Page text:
Toyota topped the latest list, just nudging out the perennial leader, Nissan. But the fact is, virtually all the players now operating in North America have gotten incredibly efficient. At one point, Japanese-owned transplants had as much as a $2000 manufacturing cost advantage over Detroit's Big Three. These days, the spread from best to worst is barely $300 or so. In fact, Detroit would probably score even better if it didn't have so many plants clocking so much downtime. That is, if it had the right products to keep its plants running at full speed -- or the flexibility to shift production from one plant to another and close underutilized assembly lines.
It doesn't, partially due to restrictive work rules, and in good part because of management mistakes. But the bottom line is that Detroit makes less money per car, which means it has less to invest in new products, which means it will have to charge less, offer bigger incentives, and make even less per car. The cycle continues and the Big Three share of the market keeps plunging. As recently as 2000, Detroit makers were responsible for 65.2 percent of the passenger cars and light trucks sold in the U.S. So far this year, that's fallen below 50 percent, while South Korean and Japanese brands soar to new records.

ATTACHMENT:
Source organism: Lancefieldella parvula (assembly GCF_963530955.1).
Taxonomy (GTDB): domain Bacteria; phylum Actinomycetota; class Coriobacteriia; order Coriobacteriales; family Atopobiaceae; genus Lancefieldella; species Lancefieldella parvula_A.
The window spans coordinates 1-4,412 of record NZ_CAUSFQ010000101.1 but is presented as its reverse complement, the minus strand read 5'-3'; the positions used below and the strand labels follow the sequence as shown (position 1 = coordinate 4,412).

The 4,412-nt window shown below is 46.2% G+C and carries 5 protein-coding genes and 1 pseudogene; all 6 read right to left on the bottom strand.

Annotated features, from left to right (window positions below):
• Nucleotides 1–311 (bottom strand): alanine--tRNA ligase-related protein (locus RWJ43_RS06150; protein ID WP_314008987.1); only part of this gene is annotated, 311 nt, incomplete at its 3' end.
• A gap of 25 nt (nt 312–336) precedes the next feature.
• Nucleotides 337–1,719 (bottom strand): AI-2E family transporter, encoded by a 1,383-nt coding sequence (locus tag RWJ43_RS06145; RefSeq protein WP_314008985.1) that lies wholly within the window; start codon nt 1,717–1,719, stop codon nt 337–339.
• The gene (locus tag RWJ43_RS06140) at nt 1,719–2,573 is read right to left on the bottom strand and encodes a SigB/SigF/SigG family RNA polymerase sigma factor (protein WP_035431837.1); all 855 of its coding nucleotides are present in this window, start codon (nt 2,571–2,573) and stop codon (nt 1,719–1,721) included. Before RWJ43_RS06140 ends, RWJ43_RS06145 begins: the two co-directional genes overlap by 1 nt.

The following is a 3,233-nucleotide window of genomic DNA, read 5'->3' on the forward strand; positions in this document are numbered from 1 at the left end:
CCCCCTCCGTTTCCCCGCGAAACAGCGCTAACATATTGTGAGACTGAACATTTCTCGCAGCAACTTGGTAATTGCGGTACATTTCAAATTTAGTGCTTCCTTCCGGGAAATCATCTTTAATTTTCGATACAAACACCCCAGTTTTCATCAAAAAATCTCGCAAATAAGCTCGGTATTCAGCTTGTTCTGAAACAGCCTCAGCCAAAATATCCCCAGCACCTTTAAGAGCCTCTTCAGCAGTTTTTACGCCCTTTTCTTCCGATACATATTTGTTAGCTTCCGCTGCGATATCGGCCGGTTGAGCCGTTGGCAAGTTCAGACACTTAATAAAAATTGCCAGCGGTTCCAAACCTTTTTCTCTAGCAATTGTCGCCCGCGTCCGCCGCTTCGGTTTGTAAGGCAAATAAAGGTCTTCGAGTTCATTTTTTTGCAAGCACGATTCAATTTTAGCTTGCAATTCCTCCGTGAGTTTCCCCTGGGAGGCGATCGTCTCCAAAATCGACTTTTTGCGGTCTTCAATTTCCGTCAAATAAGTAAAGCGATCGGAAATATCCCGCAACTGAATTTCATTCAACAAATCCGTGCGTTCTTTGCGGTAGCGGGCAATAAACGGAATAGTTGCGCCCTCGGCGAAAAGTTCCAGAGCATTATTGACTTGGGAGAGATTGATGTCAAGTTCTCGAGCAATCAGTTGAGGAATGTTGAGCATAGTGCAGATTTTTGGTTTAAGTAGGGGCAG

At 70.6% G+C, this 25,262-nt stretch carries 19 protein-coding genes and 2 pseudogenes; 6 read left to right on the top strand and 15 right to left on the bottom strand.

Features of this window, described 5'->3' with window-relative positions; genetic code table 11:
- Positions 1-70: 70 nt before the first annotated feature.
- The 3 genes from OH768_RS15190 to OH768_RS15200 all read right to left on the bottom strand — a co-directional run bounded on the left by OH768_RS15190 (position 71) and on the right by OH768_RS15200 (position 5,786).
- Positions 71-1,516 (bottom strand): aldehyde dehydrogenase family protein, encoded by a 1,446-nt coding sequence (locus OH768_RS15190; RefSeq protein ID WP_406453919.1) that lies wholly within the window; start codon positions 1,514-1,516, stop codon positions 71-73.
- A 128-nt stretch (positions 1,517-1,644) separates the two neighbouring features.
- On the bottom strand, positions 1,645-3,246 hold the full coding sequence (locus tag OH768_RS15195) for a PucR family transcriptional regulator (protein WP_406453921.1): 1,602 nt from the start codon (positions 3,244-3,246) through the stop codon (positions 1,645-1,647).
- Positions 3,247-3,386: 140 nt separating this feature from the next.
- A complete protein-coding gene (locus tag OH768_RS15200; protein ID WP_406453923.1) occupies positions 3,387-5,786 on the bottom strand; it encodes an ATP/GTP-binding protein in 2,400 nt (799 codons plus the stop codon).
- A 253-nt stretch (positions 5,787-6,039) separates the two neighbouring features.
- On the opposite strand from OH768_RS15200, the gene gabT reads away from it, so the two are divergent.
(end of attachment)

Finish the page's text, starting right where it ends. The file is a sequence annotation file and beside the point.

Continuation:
"One has to wonder whether we're migrating to the European model," said Ron Harbour, the man behind the Harbour Report. On the other side of the Atlantic, a baker's half-dozen manufacturers constantly fight it out, their shares in the low to mid-teens. It is a costly, largely no-win situation, especially for the least efficient makers. General Motors at 15 percent? Hard to imagine, but remember, the giant maker once sold more than half the cars on the U.S. market. I recall the controversy that broke out in the late 1980s, when a well-respected analyst predicted GM would plunge to 36 percent. It's now struggling to stay above 25 percent, and giving away the store in the process. Barring some breakthrough, who knows where it might bottom out.